November 08, 2022
by Mathias Möschel
On 18 October 2022, the Third Section of the Strasbourg Court, decided two cases dealing for the first time with the question of whether and how far racial profiling by public authorities constitutes a violation of the Convention. The outcome is a mixed one. Whereas in Basu v. Germany the judges held that the facts constituted a procedural violation of Article 14 (prohibition of discrimination) in conjunction with Article 8 (right to private life), no violation was found in Muhammad v. Spain. The comparative and critical analysis of these two judgments provides interesting indications on what to keep and what to improve for similar future cases.
The fact patterns in both cases deal with individuals who claimed being singled out by police forces for ‘random’ identity checks only, or predominantly, due to their skin colour/race. In the German case, a father and his daughter, both German nationals of Indian origin, were checked by police shortly after their train had crossed the border from the Czech Republic into Germany. They were the only passengers whose documents had been checked and were the only non-White passengers on that carriage (§§5-6, Basu). As a result of the check and the humiliation suffered by it, the applicant stopped travelling by train for several months (§20, Basu). In the Spanish case, a Pakistani national with long-term residency in Spain was asked for his identity while walking on a busy street of Barcelona by national police forces. The versions as to why he was subjected to that check differ. The applicant claims that it was due to his identity whereas the police states that he had behaved disrespectfully toward them prior to the check. The applicant refused to follow the order, was arrested, and only released once he had decided to show his identity documents (§§5-10, Muhammad). As a result, he received an administrative notice for refusal to identify himself and insolent attitude towards the authorities.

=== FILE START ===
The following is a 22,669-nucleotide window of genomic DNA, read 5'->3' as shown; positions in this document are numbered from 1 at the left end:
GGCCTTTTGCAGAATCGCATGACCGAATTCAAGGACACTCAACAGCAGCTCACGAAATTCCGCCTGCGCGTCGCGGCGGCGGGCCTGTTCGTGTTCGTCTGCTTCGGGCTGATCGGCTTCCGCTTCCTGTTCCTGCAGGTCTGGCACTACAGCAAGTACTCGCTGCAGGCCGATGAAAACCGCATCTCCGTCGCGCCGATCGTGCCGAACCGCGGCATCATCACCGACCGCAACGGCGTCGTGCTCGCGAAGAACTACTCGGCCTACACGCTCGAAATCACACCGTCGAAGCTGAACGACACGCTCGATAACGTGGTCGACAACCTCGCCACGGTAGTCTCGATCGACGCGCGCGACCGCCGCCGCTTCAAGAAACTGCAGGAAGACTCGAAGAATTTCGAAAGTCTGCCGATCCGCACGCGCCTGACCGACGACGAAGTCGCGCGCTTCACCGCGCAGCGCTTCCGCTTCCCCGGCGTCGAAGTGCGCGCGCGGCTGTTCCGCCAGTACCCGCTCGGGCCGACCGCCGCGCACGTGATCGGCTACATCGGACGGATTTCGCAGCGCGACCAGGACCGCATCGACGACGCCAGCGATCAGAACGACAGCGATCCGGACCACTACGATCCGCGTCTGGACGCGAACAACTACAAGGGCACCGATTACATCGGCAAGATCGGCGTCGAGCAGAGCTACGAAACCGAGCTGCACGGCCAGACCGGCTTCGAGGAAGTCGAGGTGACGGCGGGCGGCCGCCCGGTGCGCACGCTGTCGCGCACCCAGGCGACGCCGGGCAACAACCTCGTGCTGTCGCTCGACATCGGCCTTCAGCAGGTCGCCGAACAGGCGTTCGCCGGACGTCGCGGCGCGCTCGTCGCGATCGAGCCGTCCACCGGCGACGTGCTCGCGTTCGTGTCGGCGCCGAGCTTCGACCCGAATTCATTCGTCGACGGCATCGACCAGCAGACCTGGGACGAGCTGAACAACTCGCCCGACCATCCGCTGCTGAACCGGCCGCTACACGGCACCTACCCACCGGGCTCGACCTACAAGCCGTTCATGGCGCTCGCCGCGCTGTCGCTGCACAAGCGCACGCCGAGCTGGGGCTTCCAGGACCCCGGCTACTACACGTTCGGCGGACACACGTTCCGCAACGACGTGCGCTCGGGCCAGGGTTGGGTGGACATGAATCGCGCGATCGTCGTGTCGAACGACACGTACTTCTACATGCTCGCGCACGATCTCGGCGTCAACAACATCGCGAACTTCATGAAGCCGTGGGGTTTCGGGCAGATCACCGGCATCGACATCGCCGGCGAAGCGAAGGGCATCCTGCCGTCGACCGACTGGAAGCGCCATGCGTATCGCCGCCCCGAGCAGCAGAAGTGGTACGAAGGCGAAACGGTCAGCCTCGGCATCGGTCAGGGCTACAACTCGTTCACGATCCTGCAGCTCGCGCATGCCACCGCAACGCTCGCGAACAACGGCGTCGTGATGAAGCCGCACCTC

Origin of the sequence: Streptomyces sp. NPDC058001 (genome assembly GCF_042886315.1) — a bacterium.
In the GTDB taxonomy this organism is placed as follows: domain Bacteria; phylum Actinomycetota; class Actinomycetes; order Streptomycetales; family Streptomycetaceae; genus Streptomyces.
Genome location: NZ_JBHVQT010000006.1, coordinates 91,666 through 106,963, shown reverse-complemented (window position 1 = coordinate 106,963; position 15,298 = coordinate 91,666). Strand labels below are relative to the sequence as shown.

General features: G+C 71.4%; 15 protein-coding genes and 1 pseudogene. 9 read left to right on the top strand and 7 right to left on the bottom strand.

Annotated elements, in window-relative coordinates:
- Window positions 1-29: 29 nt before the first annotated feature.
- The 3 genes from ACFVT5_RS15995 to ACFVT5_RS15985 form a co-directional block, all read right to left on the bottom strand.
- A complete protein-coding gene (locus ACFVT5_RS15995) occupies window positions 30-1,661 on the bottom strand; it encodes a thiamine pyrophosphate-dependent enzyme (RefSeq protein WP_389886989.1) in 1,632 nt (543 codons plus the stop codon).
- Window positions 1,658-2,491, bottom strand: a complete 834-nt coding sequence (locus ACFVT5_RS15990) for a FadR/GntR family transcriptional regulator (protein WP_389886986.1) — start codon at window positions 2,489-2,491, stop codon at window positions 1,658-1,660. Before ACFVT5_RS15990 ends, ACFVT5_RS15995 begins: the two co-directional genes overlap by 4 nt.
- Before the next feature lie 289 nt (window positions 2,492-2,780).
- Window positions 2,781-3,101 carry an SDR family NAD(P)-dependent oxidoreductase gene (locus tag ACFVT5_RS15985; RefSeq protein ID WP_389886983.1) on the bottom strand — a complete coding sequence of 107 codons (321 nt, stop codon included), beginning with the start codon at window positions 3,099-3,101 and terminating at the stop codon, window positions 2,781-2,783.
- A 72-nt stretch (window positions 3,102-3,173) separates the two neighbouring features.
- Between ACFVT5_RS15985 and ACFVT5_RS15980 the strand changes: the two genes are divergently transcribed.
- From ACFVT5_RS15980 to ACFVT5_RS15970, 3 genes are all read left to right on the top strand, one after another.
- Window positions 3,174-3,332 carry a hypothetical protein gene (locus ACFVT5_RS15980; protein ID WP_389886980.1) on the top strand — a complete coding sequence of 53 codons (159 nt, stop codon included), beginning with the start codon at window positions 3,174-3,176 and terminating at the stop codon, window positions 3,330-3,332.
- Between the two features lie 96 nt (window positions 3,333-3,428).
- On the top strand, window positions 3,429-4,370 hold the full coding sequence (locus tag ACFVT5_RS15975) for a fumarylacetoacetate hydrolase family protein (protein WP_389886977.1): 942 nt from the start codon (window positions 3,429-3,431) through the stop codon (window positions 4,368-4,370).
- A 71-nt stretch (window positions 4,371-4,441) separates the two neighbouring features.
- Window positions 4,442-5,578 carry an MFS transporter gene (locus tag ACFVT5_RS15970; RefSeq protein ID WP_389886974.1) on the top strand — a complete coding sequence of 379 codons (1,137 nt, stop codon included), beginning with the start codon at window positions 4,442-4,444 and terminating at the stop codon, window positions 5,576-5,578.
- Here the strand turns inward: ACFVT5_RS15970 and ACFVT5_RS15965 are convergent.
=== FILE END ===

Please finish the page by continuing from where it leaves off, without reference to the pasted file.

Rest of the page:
In both cases, the applicants unsuccessfully challenged the racially discriminatory aspect of the identity checks they had been subjected to at the national level: first in administrative courts and then, via constitutional complaints, to the respective constitutional courts. In Basu, an internal police investigation was inconclusive, and the courts had dropped the case on formal grounds, namely that the applicant had no legitimate interest in challenging the lawfulness of the identity check. In Muhammad, the applicant had also brought separate criminal charges that did not raise the racial discrimination claims and that were eventually dropped.
The Strasbourg Court (re-)characterized both cases as falling under the same legal basis: Article 14 in conjunction with Article 8 (§18 Basu and §43 Muhammad).
In Basu, the Court first addressed the question of admissibility raised by Germany on whether the case even fell into the ambit of Article 8. For that purpose, the Court explained that public searches and checks do not automatically violate a person’s right to private life and that for this provision to apply, in some situations a certain threshold of severity needs to be attained (§§22-23). It also mentioned that racial discrimination is deemed a particularly egregious kind of discrimination that requires special vigilance and vigorous reaction (§24). Considering both elements together, the Court held that the minimum threshold had been reached, because the applicant and his daughter had been targeted on account of specific physical or ethnic characteristics and that no other objective ground had been provided by the police agent for targeting him. Therefore, the case fell into the ambit of Article 8 (§§25-28). An almost identical reasoning on admissibility was applied in Muhammad (§§49-52)